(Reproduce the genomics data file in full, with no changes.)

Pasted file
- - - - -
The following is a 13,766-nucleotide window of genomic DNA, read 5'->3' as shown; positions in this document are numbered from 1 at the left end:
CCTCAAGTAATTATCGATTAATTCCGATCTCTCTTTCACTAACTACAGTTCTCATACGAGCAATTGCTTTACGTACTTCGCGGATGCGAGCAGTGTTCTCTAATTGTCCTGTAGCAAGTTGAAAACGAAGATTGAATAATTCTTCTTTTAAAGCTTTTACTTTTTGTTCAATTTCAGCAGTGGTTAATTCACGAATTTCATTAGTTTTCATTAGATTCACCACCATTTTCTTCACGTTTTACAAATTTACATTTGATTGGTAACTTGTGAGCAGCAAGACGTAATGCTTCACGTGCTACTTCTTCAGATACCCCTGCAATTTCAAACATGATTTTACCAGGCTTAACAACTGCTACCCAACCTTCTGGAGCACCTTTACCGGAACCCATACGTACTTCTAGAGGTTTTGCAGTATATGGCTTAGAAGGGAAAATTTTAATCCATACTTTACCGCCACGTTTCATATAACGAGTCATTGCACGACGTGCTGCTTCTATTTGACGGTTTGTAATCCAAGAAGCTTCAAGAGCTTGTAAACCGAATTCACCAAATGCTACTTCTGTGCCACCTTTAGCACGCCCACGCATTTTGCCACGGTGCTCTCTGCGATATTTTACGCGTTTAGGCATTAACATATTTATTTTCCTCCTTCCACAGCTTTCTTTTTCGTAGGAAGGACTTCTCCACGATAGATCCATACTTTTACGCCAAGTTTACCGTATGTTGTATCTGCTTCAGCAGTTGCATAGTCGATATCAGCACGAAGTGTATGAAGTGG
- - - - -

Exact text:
The following is a 13,766-nucleotide window of genomic DNA, read 5'->3' as shown; positions in this document are numbered from 1 at the left end:
CCTCAAGTAATTATCGATTAATTCCGATCTCTCTTTCACTAACTACAGTTCTCATACGAGCAATTGCTTTACGTACTTCGCGGATGCGAGCAGTGTTCTCTAATTGTCCTGTAGCAAGTTGAAAACGAAGATTGAATAATTCTTCTTTTAAAGCTTTTACTTTTTGTTCAATTTCAGCAGTGGTTAATTCACGAATTTCATTAGTTTTCATTAGATTCACCACCATTTTCTTCACGTTTTACAAATTTACATTTGATTGGTAACTTGTGAGCAGCAAGACGTAATGCTTCACGTGCTACTTCTTCAGATACCCCTGCAATTTCAAACATGATTTTACCAGGCTTAACAACTGCTACCCAACCTTCTGGAGCACCTTTACCGGAACCCATACGTACTTCTAGAGGTTTTGCAGTATATGGCTTAGAAGGGAAAATTTTAATCCATACTTTACCGCCACGTTTCATATAACGAGTCATTGCACGACGTGCTGCTTCTATTTGACGGTTTGTAATCCAAGAAGCTTCAAGAGCTTGTAAACCGAATTCACCAAATGCTACTTCTGTGCCACCTTTAGCACGCCCACGCATTTTGCCACGGTGCTCTCTGCGATATTTTACGCGTTTAGGCATTAACATATTTATTTTCCTCCTTCCACAGCTTTCTTTTTCGTAGGAAGGACTTCTCCACGATAGATCCATACTTTTACGCCAAGTTTACCGTATGTTGTATCTGCTTCAGCAGTTGCATAGTCGATATCAGCACGAAGTGTATGAAGTGG